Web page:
Neher v. District Court for Fourth Judicial Dist.

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422 P.2d 627 (1967)

Jeffery Blair NEHER, Petitioner, v. The DISTRICT COURT FOR the FOURTH JUDICIAL DISTRICT, State of Colorado, the Honorable William M. Calvert, Judge, Respondent.

No. 22669.

Supreme Court of Colorado, En Banc.

January 23, 1967.

R. D. Thomas, Colorado Springs, for petitioner.

Rector & Kane, Jerry Alan Donley, Colorado Springs, for respondent.

SUTTON, Justice.

This is an original proceeding in which the petitioner Jeffery Neher seeks relief by writ of prohibition directed to the District Court in and for the Fourth Judicial District and the Honorable William M. Calvert, Judge, to prevent respondents from enforcing an order to proceed to trial.

It appears that an action was filed against petitioner and his father, Charles Neher, by one Jensen alleging injuries sustained by the latter as a result of petitioner's asserted negligence in the operation in the State of Colorado of an automobile owned by the father. Personal service was had upon Charles Neher at his home in the State of Florida and substituted service was attempted upon the petitioner by serving his father for him at the same address.

Petitioner appeared specially and moved to quash the return of service of the summons on the grounds that it was invalid and wholly insufficient in law and fact since the address used in Florida was not his "usual place of abode" as required by Perm. Supp.1965, 37-1-26 and 37-1-27 and by R.C.P.Colo. 4(e) and (f). This motion was denied after a hearing and petitioner was ordered to file his responsive pleadings and proceed to trial.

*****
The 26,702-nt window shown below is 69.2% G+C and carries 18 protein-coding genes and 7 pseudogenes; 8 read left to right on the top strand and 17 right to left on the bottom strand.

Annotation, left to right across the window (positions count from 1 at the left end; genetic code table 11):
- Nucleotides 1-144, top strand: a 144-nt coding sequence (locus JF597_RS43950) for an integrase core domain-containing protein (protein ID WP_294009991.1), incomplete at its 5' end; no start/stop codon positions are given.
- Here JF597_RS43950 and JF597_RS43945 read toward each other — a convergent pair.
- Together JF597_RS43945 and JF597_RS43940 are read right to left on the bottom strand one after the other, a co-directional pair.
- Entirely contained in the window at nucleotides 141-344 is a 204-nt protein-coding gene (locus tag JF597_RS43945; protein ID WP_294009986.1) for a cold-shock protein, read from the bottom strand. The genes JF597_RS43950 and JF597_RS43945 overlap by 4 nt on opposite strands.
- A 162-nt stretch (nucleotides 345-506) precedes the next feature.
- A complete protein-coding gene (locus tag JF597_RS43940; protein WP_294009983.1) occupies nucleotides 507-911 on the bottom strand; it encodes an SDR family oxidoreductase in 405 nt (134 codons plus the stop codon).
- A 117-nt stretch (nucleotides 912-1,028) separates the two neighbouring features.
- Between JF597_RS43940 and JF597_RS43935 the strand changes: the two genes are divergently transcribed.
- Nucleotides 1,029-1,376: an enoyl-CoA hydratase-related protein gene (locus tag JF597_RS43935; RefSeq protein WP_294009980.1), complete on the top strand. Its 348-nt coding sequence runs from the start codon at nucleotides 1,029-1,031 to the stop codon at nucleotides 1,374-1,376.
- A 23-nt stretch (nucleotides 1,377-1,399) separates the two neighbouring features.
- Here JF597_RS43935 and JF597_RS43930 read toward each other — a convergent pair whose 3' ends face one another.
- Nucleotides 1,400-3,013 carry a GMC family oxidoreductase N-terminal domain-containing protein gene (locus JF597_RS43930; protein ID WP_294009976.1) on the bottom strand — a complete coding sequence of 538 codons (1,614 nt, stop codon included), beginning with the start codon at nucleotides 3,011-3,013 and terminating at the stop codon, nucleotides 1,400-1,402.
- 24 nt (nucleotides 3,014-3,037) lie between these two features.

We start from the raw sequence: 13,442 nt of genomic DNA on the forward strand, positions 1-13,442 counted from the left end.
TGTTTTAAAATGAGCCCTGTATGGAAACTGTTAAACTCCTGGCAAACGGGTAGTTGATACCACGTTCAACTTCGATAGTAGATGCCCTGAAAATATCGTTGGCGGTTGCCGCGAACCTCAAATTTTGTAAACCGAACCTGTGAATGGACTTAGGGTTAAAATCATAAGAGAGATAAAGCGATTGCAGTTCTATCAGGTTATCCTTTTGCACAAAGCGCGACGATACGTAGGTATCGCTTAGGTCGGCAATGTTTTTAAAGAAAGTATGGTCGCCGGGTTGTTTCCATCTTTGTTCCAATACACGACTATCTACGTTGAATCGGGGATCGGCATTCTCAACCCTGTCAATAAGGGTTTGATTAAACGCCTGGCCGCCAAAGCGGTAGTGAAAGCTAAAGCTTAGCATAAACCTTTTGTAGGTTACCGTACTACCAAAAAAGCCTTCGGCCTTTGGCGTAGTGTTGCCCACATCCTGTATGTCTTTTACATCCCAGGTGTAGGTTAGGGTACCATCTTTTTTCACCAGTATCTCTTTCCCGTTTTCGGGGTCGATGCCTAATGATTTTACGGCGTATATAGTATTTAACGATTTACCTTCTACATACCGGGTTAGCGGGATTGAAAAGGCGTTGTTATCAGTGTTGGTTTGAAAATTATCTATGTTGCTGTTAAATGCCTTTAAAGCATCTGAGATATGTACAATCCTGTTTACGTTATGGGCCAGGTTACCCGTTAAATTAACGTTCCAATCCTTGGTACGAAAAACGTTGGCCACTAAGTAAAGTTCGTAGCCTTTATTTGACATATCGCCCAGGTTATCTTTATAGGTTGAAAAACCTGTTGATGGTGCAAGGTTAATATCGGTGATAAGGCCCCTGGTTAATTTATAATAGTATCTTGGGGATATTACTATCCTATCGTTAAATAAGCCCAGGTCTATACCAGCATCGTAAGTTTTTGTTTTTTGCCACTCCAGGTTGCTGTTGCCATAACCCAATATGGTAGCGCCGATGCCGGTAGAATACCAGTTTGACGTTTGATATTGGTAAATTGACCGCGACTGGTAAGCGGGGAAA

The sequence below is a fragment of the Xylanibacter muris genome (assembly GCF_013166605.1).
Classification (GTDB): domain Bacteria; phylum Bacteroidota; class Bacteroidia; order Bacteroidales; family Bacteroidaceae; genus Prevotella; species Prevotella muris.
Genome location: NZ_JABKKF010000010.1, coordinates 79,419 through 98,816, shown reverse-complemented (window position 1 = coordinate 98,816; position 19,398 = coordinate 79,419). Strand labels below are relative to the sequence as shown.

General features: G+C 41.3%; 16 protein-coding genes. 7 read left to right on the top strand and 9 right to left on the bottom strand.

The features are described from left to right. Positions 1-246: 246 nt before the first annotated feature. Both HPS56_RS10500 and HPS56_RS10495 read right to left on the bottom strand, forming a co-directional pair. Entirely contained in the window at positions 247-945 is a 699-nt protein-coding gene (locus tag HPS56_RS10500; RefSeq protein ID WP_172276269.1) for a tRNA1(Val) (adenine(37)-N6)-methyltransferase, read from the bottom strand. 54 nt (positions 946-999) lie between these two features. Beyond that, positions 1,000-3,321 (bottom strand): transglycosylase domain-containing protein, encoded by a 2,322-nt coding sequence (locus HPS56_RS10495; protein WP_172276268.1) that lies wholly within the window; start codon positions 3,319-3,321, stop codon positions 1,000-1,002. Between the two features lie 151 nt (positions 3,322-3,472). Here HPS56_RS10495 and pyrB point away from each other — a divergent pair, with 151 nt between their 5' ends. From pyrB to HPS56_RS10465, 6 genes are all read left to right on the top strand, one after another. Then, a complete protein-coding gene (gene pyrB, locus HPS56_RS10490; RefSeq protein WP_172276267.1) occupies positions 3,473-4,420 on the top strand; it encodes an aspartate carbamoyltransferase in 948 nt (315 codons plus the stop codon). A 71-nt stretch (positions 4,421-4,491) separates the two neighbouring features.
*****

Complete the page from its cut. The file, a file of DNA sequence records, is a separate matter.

From the briefs it appears that petitioner, Jeffery Neher, is a member of the United States Armed Forces serving in the Pacific *628 area. His father's affidavit, filed in the trial court to that effect states:

"That he is one of the defendants in the above named action and is the father of Jeffery Blair Neher, the other defendant herein. "That affiant lives at 2611 Southwest 20th Street, Fort Lauderdale, Florida, and is married. "That Jeffery Blair Neher is in the United States Army, and his address on September 9, 1966 [the date of the contested service], was, and is, Company B, 5th Battalion, 7th Cavalry, APO San Francisco, California, 96490."

As stated, the petitioner contends that leaving a copy of the summons and complaint with his father at the above address is not valid service of process since this was not his usual place of abode. We agree with this contention.

The term "usual place of abode" has generally been construed to mean the place where that person is actually living at the time service is attempted. It is not necessarily synonymous with "domicile." See State ex rel. Merritt v. Heffernan, 142 Fla. 496, 195 So. 145, 127 A.L.R. 1263 (1940); Berryhill v. Sepp, 106 Minn. 458, 119 N.W. 404, 21 L.R.A.,N.S., 344 (1909). In Kurilla v. Roth, 132 N.J.L. 213, 38 A.2d 862 (1944), a case directly in point involving an attempted service under a longarm statute on a serviceman at his mother's home, the court, in holding the service to be defective, stated:

"Upon defendant's induction into the armed forces, his mother's home ceased instanter to be his place of abode. It does not matter in this regard that some of his clothing and personal belongings remain there, or that he intends to return to his mother's home, wherever it may be, as soon as his military service is terminated. While filial love binds him to his mother wherever she may be, and her home is his for lack of another, it is no longer his `actual place of abode' within the intendment of the statute.

Thus, the return is shown to be false, and so the service must be set aside."

Respondent cites the rule that in Colorado a sheriff's return of service is prima facie evidence of the facts recited therein. Gibbs v. Ison, 76 Colo. 240, 230 P. 784 (1924).

We hold that the showing here which, though not as detailed as may be desirable, is sufficient as a matter of law to overcome the prima facie showing made by the sheriff's return and that the service must therefore be set aside.

The rule is made absolute.

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